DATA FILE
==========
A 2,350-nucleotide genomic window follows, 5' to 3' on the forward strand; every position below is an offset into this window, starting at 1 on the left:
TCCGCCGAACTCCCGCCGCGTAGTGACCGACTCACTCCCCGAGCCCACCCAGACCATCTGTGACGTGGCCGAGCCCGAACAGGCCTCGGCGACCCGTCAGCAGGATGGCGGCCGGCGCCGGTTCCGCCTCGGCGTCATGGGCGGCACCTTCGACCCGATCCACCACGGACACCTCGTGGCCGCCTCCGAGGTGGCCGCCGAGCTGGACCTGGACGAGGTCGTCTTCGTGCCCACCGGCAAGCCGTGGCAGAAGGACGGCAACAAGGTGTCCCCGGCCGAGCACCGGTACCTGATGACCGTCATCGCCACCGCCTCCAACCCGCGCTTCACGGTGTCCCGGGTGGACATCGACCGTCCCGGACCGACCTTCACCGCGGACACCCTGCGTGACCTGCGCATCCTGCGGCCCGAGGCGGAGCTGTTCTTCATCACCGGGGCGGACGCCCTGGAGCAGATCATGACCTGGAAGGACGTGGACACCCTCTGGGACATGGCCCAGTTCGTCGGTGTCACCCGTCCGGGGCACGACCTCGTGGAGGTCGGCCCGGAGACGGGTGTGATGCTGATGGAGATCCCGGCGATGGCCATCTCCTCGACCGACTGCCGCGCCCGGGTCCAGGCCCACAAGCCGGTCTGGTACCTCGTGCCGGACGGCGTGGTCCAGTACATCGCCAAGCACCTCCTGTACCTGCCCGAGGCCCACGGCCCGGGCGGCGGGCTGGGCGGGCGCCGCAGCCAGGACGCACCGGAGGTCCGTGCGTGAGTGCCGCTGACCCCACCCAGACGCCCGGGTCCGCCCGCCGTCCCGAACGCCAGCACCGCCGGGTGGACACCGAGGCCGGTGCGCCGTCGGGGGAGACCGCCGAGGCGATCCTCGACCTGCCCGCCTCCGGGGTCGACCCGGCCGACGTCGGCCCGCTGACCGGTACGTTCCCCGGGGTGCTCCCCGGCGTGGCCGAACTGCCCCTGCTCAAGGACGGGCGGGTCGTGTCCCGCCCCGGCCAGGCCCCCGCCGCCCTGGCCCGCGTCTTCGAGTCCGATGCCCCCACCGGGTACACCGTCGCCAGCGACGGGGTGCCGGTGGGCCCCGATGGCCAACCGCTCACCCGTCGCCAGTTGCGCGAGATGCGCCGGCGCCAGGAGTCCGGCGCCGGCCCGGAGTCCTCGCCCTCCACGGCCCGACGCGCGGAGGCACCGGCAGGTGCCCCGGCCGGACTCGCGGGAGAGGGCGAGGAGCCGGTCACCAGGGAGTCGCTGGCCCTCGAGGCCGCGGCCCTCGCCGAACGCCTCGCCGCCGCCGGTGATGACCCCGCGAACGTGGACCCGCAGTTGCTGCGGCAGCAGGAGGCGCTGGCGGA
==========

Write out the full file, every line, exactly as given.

A 2,350-nucleotide genomic window follows, 5' to 3' on the forward strand; every position below is an offset into this window, starting at 1 on the left:
TCCGCCGAACTCCCGCCGCGTAGTGACCGACTCACTCCCCGAGCCCACCCAGACCATCTGTGACGTGGCCGAGCCCGAACAGGCCTCGGCGACCCGTCAGCAGGATGGCGGCCGGCGCCGGTTCCGCCTCGGCGTCATGGGCGGCACCTTCGACCCGATCCACCACGGACACCTCGTGGCCGCCTCCGAGGTGGCCGCCGAGCTGGACCTGGACGAGGTCGTCTTCGTGCCCACCGGCAAGCCGTGGCAGAAGGACGGCAACAAGGTGTCCCCGGCCGAGCACCGGTACCTGATGACCGTCATCGCCACCGCCTCCAACCCGCGCTTCACGGTGTCCCGGGTGGACATCGACCGTCCCGGACCGACCTTCACCGCGGACACCCTGCGTGACCTGCGCATCCTGCGGCCCGAGGCGGAGCTGTTCTTCATCACCGGGGCGGACGCCCTGGAGCAGATCATGACCTGGAAGGACGTGGACACCCTCTGGGACATGGCCCAGTTCGTCGGTGTCACCCGTCCGGGGCACGACCTCGTGGAGGTCGGCCCGGAGACGGGTGTGATGCTGATGGAGATCCCGGCGATGGCCATCTCCTCGACCGACTGCCGCGCCCGGGTCCAGGCCCACAAGCCGGTCTGGTACCTCGTGCCGGACGGCGTGGTCCAGTACATCGCCAAGCACCTCCTGTACCTGCCCGAGGCCCACGGCCCGGGCGGCGGGCTGGGCGGGCGCCGCAGCCAGGACGCACCGGAGGTCCGTGCGTGAGTGCCGCTGACCCCACCCAGACGCCCGGGTCCGCCCGCCGTCCCGAACGCCAGCACCGCCGGGTGGACACCGAGGCCGGTGCGCCGTCGGGGGAGACCGCCGAGGCGATCCTCGACCTGCCCGCCTCCGGGGTCGACCCGGCCGACGTCGGCCCGCTGACCGGTACGTTCCCCGGGGTGCTCCCCGGCGTGGCCGAACTGCCCCTGCTCAAGGACGGGCGGGTCGTGTCCCGCCCCGGCCAGGCCCCCGCCGCCCTGGCCCGCGTCTTCGAGTCCGATGCCCCCACCGGGTACACCGTCGCCAGCGACGGGGTGCCGGTGGGCCCCGATGGCCAACCGCTCACCCGTCGCCAGTTGCGCGAGATGCGCCGGCGCCAGGAGTCCGGCGCCGGCCCGGAGTCCTCGCCCTCCACGGCCCGACGCGCGGAGGCACCGGCAGGTGCCCCGGCCGGACTCGCGGGAGAGGGCGAGGAGCCGGTCACCAGGGAGTCGCTGGCCCTCGAGGCCGCGGCCCTCGCCGAACGCCTCGCCGCCGCCGGTGATGACCCCGCGAACGTGGACCCGCAGTTGCTGCGGCAGCAGGAGGCGCTGGCGGA